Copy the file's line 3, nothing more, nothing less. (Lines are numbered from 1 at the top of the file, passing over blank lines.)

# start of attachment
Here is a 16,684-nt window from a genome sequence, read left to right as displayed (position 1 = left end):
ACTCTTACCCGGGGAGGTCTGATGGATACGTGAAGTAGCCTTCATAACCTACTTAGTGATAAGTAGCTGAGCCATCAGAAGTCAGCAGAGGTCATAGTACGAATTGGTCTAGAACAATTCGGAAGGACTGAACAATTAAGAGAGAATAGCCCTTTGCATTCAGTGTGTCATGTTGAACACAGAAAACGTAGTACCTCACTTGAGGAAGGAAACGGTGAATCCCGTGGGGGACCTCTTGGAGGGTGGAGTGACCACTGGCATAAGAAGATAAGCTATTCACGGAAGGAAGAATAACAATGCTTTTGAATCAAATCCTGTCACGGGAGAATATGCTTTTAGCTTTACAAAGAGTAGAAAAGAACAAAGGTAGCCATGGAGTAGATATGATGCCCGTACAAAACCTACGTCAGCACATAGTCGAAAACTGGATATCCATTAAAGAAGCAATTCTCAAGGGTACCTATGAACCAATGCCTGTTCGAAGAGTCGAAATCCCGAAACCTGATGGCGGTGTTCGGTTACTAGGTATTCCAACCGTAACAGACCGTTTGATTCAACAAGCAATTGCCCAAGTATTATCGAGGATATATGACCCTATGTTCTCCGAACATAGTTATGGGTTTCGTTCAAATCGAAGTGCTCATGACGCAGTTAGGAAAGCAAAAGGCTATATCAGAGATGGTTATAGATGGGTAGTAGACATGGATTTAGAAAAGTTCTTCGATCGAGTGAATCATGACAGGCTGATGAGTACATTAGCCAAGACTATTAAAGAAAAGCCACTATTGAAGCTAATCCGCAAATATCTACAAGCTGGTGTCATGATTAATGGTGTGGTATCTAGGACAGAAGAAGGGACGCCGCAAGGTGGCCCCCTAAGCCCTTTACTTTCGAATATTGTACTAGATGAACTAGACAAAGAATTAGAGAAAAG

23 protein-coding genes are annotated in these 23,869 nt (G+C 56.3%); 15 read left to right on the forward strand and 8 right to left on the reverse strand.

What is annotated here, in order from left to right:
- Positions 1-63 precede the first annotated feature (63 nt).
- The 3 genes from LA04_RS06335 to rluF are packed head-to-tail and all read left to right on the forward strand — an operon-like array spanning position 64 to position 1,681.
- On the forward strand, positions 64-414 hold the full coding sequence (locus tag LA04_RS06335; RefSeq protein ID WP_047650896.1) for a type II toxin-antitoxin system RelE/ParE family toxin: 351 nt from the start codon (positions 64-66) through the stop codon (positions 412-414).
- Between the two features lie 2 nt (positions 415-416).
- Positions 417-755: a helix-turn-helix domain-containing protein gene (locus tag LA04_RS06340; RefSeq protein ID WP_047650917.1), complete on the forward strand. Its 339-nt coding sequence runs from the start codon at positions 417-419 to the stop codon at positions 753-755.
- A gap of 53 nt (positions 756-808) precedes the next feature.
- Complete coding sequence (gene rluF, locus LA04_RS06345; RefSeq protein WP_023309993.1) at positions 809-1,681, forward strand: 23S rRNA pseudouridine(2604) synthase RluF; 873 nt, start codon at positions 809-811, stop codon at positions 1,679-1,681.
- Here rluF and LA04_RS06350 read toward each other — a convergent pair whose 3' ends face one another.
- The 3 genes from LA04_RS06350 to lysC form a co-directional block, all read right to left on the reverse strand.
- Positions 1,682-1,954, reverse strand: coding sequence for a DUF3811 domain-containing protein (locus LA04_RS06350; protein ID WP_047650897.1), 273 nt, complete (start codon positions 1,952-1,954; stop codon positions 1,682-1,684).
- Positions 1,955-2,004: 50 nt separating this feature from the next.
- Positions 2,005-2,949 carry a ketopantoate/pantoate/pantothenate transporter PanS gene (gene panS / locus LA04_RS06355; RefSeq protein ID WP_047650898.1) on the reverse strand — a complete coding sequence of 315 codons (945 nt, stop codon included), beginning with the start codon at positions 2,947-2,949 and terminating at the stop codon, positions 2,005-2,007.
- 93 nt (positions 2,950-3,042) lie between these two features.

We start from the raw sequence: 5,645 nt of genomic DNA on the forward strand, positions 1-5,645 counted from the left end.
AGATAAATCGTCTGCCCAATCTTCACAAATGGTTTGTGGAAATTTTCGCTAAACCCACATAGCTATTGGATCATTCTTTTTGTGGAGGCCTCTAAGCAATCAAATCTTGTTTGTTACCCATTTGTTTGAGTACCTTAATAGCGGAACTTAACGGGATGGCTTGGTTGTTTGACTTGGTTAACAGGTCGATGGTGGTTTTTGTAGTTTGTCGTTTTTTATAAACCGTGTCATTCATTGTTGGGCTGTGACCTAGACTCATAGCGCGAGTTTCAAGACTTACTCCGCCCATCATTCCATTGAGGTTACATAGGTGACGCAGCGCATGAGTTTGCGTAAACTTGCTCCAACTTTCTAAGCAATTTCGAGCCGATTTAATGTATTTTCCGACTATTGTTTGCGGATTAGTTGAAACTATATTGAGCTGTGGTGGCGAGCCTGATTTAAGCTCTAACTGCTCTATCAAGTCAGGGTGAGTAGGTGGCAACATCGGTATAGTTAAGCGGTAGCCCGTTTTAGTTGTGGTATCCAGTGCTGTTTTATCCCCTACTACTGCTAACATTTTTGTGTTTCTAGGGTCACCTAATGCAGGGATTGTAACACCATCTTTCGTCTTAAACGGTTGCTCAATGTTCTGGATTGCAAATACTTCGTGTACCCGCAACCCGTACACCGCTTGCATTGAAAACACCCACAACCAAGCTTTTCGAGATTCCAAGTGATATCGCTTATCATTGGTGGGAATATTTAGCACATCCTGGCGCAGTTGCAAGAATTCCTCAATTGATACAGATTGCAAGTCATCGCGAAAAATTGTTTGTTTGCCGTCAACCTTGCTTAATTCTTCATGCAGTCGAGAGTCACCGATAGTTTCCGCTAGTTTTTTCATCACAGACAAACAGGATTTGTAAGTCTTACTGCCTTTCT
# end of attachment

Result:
23 protein-coding genes are annotated in these 23,869 nt (G+C 56.3%); 15 read left to right on the forward strand and 8 right to left on the reverse strand.